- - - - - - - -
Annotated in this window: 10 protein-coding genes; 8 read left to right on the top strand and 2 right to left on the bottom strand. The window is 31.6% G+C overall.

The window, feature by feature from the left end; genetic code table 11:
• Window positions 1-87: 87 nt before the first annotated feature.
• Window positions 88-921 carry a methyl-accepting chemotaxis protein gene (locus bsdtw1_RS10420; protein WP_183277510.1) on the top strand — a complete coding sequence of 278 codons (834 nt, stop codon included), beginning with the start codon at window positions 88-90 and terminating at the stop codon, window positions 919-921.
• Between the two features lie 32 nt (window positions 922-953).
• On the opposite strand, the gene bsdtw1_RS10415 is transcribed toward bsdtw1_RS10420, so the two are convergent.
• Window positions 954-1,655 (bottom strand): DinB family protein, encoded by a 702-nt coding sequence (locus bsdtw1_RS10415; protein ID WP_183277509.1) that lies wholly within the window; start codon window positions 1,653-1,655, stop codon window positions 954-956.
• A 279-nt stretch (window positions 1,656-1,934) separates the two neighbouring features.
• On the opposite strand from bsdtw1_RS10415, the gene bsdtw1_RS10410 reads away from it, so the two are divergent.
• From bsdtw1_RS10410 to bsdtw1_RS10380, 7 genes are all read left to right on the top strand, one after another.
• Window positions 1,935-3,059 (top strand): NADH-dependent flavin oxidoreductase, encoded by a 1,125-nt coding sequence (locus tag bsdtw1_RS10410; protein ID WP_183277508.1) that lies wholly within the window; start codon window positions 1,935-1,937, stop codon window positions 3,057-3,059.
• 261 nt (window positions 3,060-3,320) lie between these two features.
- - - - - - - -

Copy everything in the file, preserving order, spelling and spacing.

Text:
Annotated in this window: 10 protein-coding genes; 8 read left to right on the top strand and 2 right to left on the bottom strand. The window is 31.6% G+C overall.

The window, feature by feature from the left end; genetic code table 11:
• Window positions 1-87: 87 nt before the first annotated feature.
• Window positions 88-921 carry a methyl-accepting chemotaxis protein gene (locus bsdtw1_RS10420; protein WP_183277510.1) on the top strand — a complete coding sequence of 278 codons (834 nt, stop codon included), beginning with the start codon at window positions 88-90 and terminating at the stop codon, window positions 919-921.
• Between the two features lie 32 nt (window positions 922-953).
• On the opposite strand, the gene bsdtw1_RS10415 is transcribed toward bsdtw1_RS10420, so the two are convergent.
• Window positions 954-1,655 (bottom strand): DinB family protein, encoded by a 702-nt coding sequence (locus bsdtw1_RS10415; protein ID WP_183277509.1) that lies wholly within the window; start codon window positions 1,653-1,655, stop codon window positions 954-956.
• A 279-nt stretch (window positions 1,656-1,934) separates the two neighbouring features.
• On the opposite strand from bsdtw1_RS10415, the gene bsdtw1_RS10410 reads away from it, so the two are divergent.
• From bsdtw1_RS10410 to bsdtw1_RS10380, 7 genes are all read left to right on the top strand, one after another.
• Window positions 1,935-3,059 (top strand): NADH-dependent flavin oxidoreductase, encoded by a 1,125-nt coding sequence (locus tag bsdtw1_RS10410; protein ID WP_183277508.1) that lies wholly within the window; start codon window positions 1,935-1,937, stop codon window positions 3,057-3,059.
• 261 nt (window positions 3,060-3,320) lie between these two features.